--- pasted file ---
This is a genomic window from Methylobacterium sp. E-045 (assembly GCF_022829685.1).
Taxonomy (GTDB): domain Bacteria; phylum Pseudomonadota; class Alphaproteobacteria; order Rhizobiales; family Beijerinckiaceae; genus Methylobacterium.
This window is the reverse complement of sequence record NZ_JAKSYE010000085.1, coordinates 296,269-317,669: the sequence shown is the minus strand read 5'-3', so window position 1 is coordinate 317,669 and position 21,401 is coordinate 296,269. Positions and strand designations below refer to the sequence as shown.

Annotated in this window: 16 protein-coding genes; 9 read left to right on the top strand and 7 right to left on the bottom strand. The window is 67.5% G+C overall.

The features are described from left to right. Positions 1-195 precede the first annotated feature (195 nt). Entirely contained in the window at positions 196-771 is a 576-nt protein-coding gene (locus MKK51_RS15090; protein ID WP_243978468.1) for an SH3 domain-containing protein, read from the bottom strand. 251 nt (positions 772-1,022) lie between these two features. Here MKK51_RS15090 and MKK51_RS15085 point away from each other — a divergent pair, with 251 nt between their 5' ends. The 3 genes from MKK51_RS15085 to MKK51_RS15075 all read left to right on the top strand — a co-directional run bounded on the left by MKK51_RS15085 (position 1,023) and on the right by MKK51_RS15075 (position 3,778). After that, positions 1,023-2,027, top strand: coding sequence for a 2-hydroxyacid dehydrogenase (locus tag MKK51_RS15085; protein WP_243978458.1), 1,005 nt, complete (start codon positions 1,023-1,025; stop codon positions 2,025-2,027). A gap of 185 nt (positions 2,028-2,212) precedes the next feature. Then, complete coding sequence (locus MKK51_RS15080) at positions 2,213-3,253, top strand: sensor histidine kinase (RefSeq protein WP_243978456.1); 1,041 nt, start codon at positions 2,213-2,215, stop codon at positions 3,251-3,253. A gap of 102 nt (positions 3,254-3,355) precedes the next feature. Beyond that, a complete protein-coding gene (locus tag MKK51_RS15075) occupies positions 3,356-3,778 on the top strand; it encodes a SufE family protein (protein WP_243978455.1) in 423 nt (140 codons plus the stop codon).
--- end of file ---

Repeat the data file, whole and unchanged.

This is a genomic window from Methylobacterium sp. E-045 (assembly GCF_022829685.1).
Taxonomy (GTDB): domain Bacteria; phylum Pseudomonadota; class Alphaproteobacteria; order Rhizobiales; family Beijerinckiaceae; genus Methylobacterium.
This window is the reverse complement of sequence record NZ_JAKSYE010000085.1, coordinates 296,269-317,669: the sequence shown is the minus strand read 5'-3', so window position 1 is coordinate 317,669 and position 21,401 is coordinate 296,269. Positions and strand designations below refer to the sequence as shown.

Annotated in this window: 16 protein-coding genes; 9 read left to right on the top strand and 7 right to left on the bottom strand. The window is 67.5% G+C overall.

The features are described from left to right. Positions 1-195 precede the first annotated feature (195 nt). Entirely contained in the window at positions 196-771 is a 576-nt protein-coding gene (locus MKK51_RS15090; protein ID WP_243978468.1) for an SH3 domain-containing protein, read from the bottom strand. 251 nt (positions 772-1,022) lie between these two features. Here MKK51_RS15090 and MKK51_RS15085 point away from each other — a divergent pair, with 251 nt between their 5' ends. The 3 genes from MKK51_RS15085 to MKK51_RS15075 all read left to right on the top strand — a co-directional run bounded on the left by MKK51_RS15085 (position 1,023) and on the right by MKK51_RS15075 (position 3,778). After that, positions 1,023-2,027, top strand: coding sequence for a 2-hydroxyacid dehydrogenase (locus tag MKK51_RS15085; protein WP_243978458.1), 1,005 nt, complete (start codon positions 1,023-1,025; stop codon positions 2,025-2,027). A gap of 185 nt (positions 2,028-2,212) precedes the next feature. Then, complete coding sequence (locus MKK51_RS15080) at positions 2,213-3,253, top strand: sensor histidine kinase (RefSeq protein WP_243978456.1); 1,041 nt, start codon at positions 2,213-2,215, stop codon at positions 3,251-3,253. A gap of 102 nt (positions 3,254-3,355) precedes the next feature. Beyond that, a complete protein-coding gene (locus tag MKK51_RS15075) occupies positions 3,356-3,778 on the top strand; it encodes a SufE family protein (protein WP_243978455.1) in 423 nt (140 codons plus the stop codon).